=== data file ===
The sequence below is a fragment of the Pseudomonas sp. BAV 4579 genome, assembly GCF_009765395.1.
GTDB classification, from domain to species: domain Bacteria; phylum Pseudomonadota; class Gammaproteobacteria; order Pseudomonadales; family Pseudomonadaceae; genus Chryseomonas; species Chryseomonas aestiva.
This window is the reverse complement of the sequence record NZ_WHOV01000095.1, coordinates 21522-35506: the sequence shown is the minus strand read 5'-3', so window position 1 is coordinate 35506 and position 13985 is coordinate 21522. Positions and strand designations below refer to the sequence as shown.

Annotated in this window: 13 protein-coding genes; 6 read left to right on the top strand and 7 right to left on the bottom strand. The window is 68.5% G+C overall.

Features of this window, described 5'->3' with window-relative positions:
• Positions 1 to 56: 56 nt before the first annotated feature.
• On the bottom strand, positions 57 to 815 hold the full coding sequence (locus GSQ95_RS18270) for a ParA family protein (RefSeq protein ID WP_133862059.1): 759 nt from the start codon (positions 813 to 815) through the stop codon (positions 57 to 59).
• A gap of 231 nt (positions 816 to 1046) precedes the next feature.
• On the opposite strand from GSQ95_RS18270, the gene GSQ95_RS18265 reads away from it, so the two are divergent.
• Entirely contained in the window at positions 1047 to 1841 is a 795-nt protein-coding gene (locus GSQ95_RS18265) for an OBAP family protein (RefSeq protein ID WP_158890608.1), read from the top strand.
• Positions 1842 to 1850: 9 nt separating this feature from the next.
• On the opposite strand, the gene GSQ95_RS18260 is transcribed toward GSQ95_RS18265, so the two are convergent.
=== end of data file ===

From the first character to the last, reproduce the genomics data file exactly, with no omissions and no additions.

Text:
The sequence below is a fragment of the Pseudomonas sp. BAV 4579 genome, assembly GCF_009765395.1.
GTDB classification, from domain to species: domain Bacteria; phylum Pseudomonadota; class Gammaproteobacteria; order Pseudomonadales; family Pseudomonadaceae; genus Chryseomonas; species Chryseomonas aestiva.
This window is the reverse complement of the sequence record NZ_WHOV01000095.1, coordinates 21522-35506: the sequence shown is the minus strand read 5'-3', so window position 1 is coordinate 35506 and position 13985 is coordinate 21522. Positions and strand designations below refer to the sequence as shown.

Annotated in this window: 13 protein-coding genes; 6 read left to right on the top strand and 7 right to left on the bottom strand. The window is 68.5% G+C overall.

Features of this window, described 5'->3' with window-relative positions:
• Positions 1 to 56: 56 nt before the first annotated feature.
• On the bottom strand, positions 57 to 815 hold the full coding sequence (locus GSQ95_RS18270) for a ParA family protein (RefSeq protein ID WP_133862059.1): 759 nt from the start codon (positions 813 to 815) through the stop codon (positions 57 to 59).
• A gap of 231 nt (positions 816 to 1046) precedes the next feature.
• On the opposite strand from GSQ95_RS18270, the gene GSQ95_RS18265 reads away from it, so the two are divergent.
• Entirely contained in the window at positions 1047 to 1841 is a 795-nt protein-coding gene (locus GSQ95_RS18265) for an OBAP family protein (RefSeq protein ID WP_158890608.1), read from the top strand.
• Positions 1842 to 1850: 9 nt separating this feature from the next.
• On the opposite strand, the gene GSQ95_RS18260 is transcribed toward GSQ95_RS18265, so the two are convergent.